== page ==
This post goes out to all of the new agents out there. If that’s not you, I encourage you to read it anyway and remember back to your rookie days. Then, share it with someone in your office or company or marketplace who might benefit from the information.
Your first 60 days in the real estate business are extremely important to your future success. Beginning to understand the complexities of real estate, absorbing training, seeking practical experience, making financial adjustments, investing in yourself, getting to know your fellow associates, the office routines, the psychology of listing and selling, learning your market and trying to understand financing, handling successes and little setbacks are just some of the adjustments you will need to make and meet, over the next 60 days.
It certainly is…but the challenge is so exciting!
Things To Do?
Below is a list of items that need to be addressed during this period of time. Becoming organized and scheduling your activities will help keep you on track and insure success in a short period of time. Prioritize these items.
Your “TO DO LIST”
- Establish a routine that you are in the office every day for a specified period of time, prepared to prospect (also known as “business development”)
- As soon as possible, make an appointment with your Manager and Office Administrator to complete the necessary paperwork, forms and applications required by your company. Completing the paperwork sets all the wheels in motion to begin promoting your career and to become familiar with your office.
- Get your photo taken immediately by a professional photographer. In addition to your business cards, there are many other reasons you will need your photo – marketing pieces, web pages, social networks and blog sites, etc. It may be your first impression for many consumers so make sure it looks good. (P.S. – you’re not that busy yet. You don’t need to be holding your phone in your head shot.)
- Attend an Orientation session with your local Board of Realtors. This class will introduce you to the board, Multiple Listing Service, listing forms, services, etc.
- Prepare your briefcase or portable office. Have some home buyer packets and home owner packets with you at all times. You may wish to have some extra Consumer Guide to Agency Relationship Brochures and Buyer agreements. Even though most smart phones or iPads have a notes function, it’s wise to always have a note pad, sample forms, highlighters, pens, etc.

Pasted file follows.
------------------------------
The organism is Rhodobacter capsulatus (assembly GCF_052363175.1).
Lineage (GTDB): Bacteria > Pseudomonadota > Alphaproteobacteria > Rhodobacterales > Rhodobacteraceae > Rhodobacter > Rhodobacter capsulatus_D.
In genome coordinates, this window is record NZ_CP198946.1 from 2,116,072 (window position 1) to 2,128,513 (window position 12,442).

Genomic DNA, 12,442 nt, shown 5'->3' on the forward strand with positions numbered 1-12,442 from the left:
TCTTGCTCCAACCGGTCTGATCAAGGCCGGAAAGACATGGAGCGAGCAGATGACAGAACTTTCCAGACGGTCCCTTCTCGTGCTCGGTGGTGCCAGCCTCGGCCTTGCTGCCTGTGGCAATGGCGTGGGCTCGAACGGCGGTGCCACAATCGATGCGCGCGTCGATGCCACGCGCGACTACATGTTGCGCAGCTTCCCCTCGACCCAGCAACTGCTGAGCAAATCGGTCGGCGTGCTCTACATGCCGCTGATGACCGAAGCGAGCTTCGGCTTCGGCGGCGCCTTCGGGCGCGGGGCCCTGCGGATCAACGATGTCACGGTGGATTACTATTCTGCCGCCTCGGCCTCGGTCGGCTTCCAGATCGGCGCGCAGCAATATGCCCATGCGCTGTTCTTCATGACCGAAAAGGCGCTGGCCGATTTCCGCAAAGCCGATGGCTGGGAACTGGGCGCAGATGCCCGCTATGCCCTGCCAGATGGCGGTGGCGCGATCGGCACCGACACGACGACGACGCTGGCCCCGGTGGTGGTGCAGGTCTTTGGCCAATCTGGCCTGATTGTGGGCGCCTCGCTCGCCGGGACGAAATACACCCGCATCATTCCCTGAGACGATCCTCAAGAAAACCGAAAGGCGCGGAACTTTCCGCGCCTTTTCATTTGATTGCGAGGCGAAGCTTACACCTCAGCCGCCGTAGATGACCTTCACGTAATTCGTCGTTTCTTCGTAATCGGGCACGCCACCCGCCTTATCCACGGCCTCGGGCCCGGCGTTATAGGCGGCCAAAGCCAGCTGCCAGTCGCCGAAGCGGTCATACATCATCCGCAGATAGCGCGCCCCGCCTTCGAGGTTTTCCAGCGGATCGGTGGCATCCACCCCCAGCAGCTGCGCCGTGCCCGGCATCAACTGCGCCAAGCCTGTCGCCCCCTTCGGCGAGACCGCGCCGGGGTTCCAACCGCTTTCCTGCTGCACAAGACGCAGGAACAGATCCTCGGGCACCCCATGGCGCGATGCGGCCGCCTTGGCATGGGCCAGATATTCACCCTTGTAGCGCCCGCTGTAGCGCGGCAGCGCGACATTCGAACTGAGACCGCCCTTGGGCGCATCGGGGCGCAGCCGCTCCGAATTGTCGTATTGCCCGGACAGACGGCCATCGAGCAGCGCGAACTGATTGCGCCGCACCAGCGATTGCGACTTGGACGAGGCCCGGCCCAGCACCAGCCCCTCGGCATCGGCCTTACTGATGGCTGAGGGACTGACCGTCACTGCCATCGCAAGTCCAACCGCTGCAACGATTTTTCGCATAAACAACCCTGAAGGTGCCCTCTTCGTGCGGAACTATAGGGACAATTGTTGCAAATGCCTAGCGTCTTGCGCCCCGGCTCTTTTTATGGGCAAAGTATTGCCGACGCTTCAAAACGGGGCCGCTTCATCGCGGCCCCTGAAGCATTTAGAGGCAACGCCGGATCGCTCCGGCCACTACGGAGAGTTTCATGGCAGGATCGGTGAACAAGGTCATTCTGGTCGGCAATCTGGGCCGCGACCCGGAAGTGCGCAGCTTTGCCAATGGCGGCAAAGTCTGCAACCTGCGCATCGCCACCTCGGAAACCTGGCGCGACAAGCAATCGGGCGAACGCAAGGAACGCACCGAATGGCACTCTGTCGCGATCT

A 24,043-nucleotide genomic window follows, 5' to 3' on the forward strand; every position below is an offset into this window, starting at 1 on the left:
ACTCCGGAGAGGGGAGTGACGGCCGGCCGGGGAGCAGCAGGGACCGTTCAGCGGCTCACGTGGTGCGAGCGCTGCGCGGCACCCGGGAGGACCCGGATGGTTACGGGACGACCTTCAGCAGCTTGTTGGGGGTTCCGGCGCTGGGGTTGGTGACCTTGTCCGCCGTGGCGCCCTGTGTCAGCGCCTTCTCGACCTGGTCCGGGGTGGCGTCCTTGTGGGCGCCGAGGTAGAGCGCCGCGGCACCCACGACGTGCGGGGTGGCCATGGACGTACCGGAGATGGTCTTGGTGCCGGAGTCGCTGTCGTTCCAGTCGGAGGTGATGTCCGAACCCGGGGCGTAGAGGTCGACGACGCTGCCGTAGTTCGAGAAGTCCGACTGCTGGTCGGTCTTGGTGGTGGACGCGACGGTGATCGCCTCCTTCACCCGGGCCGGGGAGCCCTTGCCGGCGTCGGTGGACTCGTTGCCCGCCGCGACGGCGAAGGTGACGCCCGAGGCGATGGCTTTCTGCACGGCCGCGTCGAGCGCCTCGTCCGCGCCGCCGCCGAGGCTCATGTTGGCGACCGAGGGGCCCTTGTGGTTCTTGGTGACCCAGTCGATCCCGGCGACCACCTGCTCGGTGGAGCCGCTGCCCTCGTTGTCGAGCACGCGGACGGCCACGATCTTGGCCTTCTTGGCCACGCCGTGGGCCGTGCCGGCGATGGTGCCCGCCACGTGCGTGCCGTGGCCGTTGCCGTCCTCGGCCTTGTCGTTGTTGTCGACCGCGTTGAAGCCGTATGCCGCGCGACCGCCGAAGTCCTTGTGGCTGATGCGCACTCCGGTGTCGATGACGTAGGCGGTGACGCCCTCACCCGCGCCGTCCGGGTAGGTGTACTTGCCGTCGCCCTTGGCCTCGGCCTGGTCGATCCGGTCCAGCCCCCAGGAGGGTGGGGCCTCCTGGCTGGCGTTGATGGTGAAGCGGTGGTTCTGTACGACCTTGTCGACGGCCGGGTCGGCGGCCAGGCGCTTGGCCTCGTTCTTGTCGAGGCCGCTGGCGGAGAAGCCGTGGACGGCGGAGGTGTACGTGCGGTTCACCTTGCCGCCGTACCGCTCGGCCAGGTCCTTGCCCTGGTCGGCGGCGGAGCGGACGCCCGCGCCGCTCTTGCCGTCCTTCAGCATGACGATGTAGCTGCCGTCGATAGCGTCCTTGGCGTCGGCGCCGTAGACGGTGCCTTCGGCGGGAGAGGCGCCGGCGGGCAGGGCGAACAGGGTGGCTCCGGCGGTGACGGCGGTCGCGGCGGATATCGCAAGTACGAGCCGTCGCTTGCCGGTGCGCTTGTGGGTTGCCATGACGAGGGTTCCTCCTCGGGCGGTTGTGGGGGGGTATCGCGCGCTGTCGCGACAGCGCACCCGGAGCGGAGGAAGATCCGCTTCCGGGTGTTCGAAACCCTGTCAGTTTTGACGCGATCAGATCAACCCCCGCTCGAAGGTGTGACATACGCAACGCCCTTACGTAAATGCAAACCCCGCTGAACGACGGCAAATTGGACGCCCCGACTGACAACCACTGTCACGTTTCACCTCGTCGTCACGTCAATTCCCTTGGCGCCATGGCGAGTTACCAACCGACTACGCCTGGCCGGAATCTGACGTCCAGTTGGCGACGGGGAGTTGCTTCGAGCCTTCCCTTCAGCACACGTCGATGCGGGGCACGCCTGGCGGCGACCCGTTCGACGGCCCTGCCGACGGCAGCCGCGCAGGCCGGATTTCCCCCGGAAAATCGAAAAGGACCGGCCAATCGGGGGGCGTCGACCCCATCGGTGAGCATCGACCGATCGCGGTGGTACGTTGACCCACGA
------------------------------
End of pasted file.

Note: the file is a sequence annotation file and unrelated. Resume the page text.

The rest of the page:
- Take some time to familiarize yourself with your company’s packets for Buyers and Sellers. The material included in them is very well-organized, but you will need to learn what the materials mean so that you may explain the forms to buyers and sellers.
- Find out if your company will create an account for you on a digital signature platform like DotLoop, Cartavi, Docusign or ZipForms. You will need to learn these tools as quickly as possible to be both effective and efficient in your new career.
- Prepare your car for business. Keep it clean and in good repair. Handy items to have available are flashlights, tissues, note pads, mileage/expense book, etc. Consider a GPS if your phone is not equipped with a mapping app. Remember, you will be spending a lot of time in your car.
- Practice using the MLS system. Sign up for classes at your local board to enhance your knowledge and become proficient with the MLS and various online tools it provides. Learn about the new computer hardware, palm devices, laptops etc, that can interface with the MLS outside the office. Also, be sure to contact your insurance provider and change your policy to accommodate any clients you may have in your vehicle for business purposes.
- Find the builders and models in your market areas. Become familiar with the different builders and introduce yourself to them. They will be happy to help you and to explain the benefits of their products. Begin collecting floor plans and model location maps. Explore areas outside your market. Developing good relationships with these builders will enhance your sales ability and knowledge. Even if you plan to focus mostly on resale property, having some connections on the “new build” side will help you.
- Get an appointment book or calendar application and start using it. You might try to plan a week in advance, knowing that alterations in schedules can always be made. Block out time each week for office and area meetings, special events, ongoing education, prospecting, planning sessions with your managers and open houses (at least 2 per month). It’s also important to include personal time. Remember…many of us got in to a career in real estate so we could spend more time doing what we enjoy. I like to remind agents of something I believe in and think is one of the secrets to success in this business:
“Live your life and let real estate happen in the cracks.”
- Determine what support tools work for you. Smart phones, mortgage calculators, a tablet, laptop or desktop computer are just some of the choices of tools that can help you be efficient in your business. Most mobile phones are “smart” these days and can do almost all of these activities with just one device. Set up a contact management system to keep track of your prospects. What’s the best CRM to use, you ask? The one you will use. Research, select, enter names and use. It’s that simple.